How to Tell If a Debt Collector Violates the FDCPA

by Benjamin Tarshish on October 5, 2016

There are many ways that a debt collector can violate the Fair Debt Collection Practices Act. In this post, we are first going to review some basic guidelines for determining if a debt collector violates the FDCPA, and then go over some more specific examples of violations.

The FDCPA states that debt collectors are not allowed to do anything that is considered unfair, untrue, or harassing/abusive. The first thing to consider is whether or not the debt collector did anything that would fall into any of these three categories. If so, then it is likely that the collector violated the FDCPA and you should contact a consumer protection attorney.

Examples of Specific Acts That Violate the FDCPA

If a debt collector does any one of the following, they are in violation of the FDCPA:

  1. Tells you to pay more than you actually owe
  2. Asks you to pay additional fees beyond your original loan agreement
  3. Calls you nonstop
  4. Uses offensive or inappropriate language
  5. Calls you before 8am or after 9pm
  6. Calls you when they know (or should be expected to know) are inconvenient times for you
  7. Uses violence or threatens to use violence
  8. Threatens to take action against you if they legally cannot take the threatened action, or do not actually intend to take that action.
  9. Informs a third party about your supposed debt (except your attorney, spouse, the creditor, creditor’s attorney, a credit reporting agency, or your parent if you are a minor)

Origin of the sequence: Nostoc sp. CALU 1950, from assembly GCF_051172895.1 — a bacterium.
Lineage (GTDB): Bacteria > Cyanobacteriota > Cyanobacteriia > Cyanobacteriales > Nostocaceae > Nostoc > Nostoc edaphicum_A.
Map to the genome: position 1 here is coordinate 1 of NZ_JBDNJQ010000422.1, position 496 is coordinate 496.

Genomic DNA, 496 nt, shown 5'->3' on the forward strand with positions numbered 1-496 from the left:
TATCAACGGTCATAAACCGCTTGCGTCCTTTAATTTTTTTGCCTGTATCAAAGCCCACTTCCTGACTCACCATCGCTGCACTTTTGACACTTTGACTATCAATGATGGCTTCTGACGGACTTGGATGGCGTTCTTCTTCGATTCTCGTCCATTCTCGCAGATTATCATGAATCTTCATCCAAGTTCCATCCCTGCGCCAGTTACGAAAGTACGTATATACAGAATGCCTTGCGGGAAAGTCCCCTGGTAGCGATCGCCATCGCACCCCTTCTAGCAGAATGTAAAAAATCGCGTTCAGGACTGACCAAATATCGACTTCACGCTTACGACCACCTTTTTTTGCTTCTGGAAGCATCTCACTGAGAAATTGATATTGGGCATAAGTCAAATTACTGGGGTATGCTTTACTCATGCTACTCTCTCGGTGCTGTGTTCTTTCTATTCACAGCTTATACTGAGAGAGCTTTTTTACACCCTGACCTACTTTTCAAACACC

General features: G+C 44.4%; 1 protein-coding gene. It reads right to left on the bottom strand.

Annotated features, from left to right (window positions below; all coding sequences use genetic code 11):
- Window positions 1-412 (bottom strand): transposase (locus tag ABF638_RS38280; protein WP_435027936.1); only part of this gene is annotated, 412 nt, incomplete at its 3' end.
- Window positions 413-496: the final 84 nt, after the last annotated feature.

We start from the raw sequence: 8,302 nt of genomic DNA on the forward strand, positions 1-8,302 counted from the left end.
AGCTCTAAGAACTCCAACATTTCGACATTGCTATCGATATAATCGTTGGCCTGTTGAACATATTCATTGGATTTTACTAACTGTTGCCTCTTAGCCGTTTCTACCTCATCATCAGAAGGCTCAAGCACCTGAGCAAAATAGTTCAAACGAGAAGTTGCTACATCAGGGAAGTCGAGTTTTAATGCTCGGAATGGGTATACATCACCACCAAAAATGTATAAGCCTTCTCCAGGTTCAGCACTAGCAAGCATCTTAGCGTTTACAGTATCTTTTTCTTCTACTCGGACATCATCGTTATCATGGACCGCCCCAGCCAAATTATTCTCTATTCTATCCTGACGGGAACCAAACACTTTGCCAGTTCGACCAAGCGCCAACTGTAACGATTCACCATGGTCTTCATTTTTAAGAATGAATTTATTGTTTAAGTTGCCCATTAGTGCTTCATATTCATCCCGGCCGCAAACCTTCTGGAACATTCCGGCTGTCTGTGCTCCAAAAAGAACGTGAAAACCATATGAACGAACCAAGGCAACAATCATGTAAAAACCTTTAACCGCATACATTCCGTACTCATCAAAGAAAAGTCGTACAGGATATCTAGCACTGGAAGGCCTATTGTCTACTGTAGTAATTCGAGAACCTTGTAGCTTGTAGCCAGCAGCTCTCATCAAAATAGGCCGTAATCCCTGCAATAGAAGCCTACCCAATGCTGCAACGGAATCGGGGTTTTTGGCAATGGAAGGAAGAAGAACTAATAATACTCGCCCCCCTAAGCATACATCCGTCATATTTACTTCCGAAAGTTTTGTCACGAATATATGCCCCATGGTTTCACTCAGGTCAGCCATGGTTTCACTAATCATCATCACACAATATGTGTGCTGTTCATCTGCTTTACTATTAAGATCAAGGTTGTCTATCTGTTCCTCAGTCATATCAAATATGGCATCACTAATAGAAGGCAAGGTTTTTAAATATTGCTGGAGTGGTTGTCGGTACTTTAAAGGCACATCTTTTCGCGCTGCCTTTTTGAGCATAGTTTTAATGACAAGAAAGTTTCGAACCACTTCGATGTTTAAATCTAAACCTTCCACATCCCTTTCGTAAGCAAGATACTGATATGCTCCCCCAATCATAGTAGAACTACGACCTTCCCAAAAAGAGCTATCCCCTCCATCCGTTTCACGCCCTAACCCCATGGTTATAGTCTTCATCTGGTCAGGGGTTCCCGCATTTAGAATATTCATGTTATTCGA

10. Calls a third party more than once in order to obtain your location
  11. Contacts you at work after you have informed the collector that your employer doesn’t allow these calls
  12. Fails to send a debt validation notice in writing

What To Do If a Debt Collector Has Done These Things

The above examples are just some of the things that a debt collector could do which are violations under the FDCPA. If you are experiencing unlawful debt collector harassment, you may have claims against the collection agency. You may be entitled to more compensation than you are currently being offered by the debt collector for their FDCPA violation, if you are even being offered anything at all. For a better understanding of the damages you may be entitled to and a Free Case Evaluation, please contact consumer protection attorney Adam Strauss now at (952) 361-5556 or fill out the Free Case Evaluation Form.

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